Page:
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De Lorenzis, L., A. Nanni, and A. La Tegola, "Strengthening of Reinforced Concrete Structures with Near Surface Mounted FRP Rods" , bibl. International Meeting on Composite Materials, PLAST 2000, Milan, Italy, May 9-11, 2000.

Strengthening of Reinforced Concrete Structures with Near Surface Mounted FRP Rods Laura De Lorenzis, Antonio Nanni, Antonio La Tegola

Abstract Near Surface Mounted (NSM) FRP rods are now emerging as a promising technique, in addition to externally bonded FRP laminates, for increasing flexural and shear strength of RC members. The overall objective of this research project was to investigate the effectiveness of NSM FRP rods as a strengthening system for RC structures. First, bond characterization of NSM rods was carried out on coupon-size specimens, varying type of FRP rebars, bonded length and groove size. Then, the structural performance of full-size simply supported RC beams externally strengthened with NSM FRP rods was investigated. Glass and Carbon FRP rods of different sizes were used for flexural strengthening. Performance of the tested beams and modes of failure are presented in this paper. The test results confirm that NSM FRP rods can be used to significantly increase the flexural capacity of RC elements.

Introduction The use of Near Surface Mounted (NSM) Fiber Reinforced Polymer (FRP) rods is a promising technology for increasing flexural and shear strength of deficient reinforced concrete (RC) and prestressed concrete (PC) members. Advantages of using NSM FRP rods with respect to externally bonded FRP laminates are the possibility of anchoring the rods into adjacent members, and minimal installation time (Alkhrdaji et al., 1999). Furthermore, this technique becomes particularly attractive for flexural strengthening in the negative moment regions of slabs and decks, where external reinforcement would be subjected to mechanical and environmental damage and would require protective cover which could interfere with the presence of floor finishes. The method used in applying the rods is described as follows. A groove is cut in the desired direction into the concrete surface. The groove is then filled half-way with epoxy paste, the FRP rod is placed in the groove and lightly pressed. This forces the paste to flow around the rod and fill completely between the rod and the sides of the groove. The groove is then filled with more paste and the surface is leveled. As this technology emerges, the structural behavior of RC elements strengthened with NSM FRP rods needs to be investigated. Tensile and bond testing of the rods for application as NSM reinforcement were carried out in order to obtain a characterization at the material and sub-system levels. Subsequently, the structural level was examined by testing full-size beams (De Lorenzis, 2000). Both shear and flexural strengthening were investigated. In this paper, after an overview of previous work on NSM rods, results of bond and flexural tests are presented.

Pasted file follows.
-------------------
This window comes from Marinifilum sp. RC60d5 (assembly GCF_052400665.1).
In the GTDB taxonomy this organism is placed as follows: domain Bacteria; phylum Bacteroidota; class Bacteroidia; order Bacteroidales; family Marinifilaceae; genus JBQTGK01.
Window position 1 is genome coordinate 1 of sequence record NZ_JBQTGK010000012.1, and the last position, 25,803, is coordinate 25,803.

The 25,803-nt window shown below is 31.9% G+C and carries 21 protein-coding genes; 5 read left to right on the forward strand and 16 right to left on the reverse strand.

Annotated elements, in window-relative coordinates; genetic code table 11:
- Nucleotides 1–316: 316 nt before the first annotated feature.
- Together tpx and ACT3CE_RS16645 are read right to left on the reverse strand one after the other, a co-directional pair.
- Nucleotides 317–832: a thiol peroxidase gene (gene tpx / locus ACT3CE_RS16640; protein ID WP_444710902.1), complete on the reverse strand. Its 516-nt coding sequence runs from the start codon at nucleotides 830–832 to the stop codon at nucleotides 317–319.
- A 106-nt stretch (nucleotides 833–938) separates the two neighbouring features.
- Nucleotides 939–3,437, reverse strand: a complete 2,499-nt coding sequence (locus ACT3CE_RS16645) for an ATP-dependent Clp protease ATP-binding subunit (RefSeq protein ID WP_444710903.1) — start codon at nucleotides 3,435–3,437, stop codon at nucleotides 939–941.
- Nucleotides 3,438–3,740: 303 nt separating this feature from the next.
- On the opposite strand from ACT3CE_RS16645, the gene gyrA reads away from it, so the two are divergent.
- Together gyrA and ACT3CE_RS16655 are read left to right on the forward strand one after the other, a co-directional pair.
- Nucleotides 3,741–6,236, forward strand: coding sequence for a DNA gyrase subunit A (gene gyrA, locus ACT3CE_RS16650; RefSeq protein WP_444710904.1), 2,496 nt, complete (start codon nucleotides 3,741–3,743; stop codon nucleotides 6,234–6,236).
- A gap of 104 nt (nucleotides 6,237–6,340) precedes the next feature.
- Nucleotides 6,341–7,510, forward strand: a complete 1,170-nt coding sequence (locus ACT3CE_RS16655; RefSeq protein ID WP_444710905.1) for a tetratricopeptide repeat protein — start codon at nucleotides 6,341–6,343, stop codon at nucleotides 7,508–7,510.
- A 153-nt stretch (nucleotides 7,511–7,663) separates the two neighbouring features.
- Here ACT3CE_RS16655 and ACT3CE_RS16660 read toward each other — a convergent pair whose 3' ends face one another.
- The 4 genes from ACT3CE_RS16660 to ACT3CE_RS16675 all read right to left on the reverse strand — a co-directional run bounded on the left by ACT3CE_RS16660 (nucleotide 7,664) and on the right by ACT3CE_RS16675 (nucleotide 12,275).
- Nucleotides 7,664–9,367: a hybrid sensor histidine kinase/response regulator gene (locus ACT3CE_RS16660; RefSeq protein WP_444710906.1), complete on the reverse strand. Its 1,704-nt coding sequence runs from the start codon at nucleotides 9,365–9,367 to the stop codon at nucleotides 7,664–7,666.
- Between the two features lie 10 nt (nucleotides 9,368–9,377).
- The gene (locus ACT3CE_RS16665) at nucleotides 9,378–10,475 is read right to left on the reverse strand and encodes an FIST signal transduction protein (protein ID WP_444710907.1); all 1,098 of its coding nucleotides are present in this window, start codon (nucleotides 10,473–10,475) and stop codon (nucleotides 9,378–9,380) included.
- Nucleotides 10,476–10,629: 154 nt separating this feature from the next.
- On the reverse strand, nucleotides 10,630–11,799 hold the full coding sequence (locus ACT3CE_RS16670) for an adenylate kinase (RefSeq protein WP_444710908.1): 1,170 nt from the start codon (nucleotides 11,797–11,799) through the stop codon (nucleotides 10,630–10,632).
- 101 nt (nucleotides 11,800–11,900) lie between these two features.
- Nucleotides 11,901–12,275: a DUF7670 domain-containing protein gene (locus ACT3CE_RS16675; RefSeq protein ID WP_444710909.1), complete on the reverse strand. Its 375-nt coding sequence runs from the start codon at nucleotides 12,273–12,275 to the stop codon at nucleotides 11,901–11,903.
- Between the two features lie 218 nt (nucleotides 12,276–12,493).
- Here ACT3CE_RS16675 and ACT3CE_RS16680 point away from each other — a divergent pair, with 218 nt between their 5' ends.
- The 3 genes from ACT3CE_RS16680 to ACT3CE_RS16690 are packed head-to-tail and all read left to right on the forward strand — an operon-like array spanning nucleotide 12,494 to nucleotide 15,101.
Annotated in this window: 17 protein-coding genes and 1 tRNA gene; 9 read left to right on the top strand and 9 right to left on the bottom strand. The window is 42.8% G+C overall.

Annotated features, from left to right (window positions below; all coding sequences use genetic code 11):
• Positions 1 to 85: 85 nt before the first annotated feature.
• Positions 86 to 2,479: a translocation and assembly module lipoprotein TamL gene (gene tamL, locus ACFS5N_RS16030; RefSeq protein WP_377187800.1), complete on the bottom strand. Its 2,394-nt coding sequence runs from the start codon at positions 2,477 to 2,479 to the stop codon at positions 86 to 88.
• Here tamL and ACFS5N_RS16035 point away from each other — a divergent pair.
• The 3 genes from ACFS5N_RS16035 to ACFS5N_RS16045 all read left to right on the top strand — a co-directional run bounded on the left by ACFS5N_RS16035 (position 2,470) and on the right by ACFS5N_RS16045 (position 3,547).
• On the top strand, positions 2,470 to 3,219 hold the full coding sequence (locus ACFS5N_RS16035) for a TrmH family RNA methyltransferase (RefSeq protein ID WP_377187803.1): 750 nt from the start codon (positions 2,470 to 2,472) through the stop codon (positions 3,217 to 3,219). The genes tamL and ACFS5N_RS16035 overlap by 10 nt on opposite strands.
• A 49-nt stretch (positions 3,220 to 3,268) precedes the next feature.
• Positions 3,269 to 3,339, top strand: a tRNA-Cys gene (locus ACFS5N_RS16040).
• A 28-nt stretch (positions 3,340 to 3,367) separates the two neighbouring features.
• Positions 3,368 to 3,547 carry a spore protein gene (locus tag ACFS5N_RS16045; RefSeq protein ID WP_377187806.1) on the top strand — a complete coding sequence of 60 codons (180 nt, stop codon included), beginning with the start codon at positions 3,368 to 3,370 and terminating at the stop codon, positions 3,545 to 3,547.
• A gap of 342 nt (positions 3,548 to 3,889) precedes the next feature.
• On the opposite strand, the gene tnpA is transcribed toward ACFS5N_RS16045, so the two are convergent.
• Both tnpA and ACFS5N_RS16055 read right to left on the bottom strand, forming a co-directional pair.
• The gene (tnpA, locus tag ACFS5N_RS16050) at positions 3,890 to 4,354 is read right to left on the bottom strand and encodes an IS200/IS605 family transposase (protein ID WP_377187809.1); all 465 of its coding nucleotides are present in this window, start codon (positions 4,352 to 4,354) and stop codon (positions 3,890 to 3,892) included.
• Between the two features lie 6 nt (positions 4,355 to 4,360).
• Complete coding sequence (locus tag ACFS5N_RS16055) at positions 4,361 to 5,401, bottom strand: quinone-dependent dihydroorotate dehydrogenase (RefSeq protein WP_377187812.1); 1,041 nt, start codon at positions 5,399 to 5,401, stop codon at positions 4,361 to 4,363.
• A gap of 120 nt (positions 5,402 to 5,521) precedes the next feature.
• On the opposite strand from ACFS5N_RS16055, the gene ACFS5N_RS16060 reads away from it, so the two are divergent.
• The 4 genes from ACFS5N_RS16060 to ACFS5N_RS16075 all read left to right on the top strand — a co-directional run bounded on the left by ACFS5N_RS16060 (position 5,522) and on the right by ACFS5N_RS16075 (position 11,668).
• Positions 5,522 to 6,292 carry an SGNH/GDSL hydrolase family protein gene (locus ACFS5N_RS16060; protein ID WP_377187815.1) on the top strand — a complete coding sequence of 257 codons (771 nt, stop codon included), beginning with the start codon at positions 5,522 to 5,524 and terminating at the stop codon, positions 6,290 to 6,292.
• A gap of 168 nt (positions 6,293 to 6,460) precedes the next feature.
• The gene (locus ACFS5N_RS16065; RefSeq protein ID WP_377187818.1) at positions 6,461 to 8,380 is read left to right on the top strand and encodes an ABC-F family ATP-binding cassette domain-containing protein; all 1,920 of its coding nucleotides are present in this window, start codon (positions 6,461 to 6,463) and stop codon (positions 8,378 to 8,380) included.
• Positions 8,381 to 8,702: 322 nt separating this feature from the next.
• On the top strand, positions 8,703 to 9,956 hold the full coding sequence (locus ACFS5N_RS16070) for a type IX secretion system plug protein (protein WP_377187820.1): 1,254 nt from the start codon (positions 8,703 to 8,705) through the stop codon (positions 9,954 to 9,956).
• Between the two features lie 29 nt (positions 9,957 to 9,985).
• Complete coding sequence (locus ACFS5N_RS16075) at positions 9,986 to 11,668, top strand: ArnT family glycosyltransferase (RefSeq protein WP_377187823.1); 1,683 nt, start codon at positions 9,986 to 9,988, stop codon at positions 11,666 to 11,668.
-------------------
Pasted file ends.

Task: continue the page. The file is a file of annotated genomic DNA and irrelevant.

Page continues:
Previous Work on NSM Rods Although the use of FRP rods for this application is very new, NSM steel rods have been used in Europe for strengthening of RC structures since the early 50's. The earliest reference that could be found in the literature dates back to 1948 (Asplund, 1949). An RC bridge in Sweden experienced an excessive settlement of the negative moment reinforcement during construction, so that the negative moment capacity

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De Lorenzis, L., A. Nanni, and A. La Tegola, "Strengthening of Reinforced Concrete Structures with Near Surface Mounted FRP Rods" , bibl. International Meeting on Composite Materials, PLAST 2000, Milan, Italy, May 9-11, 2000.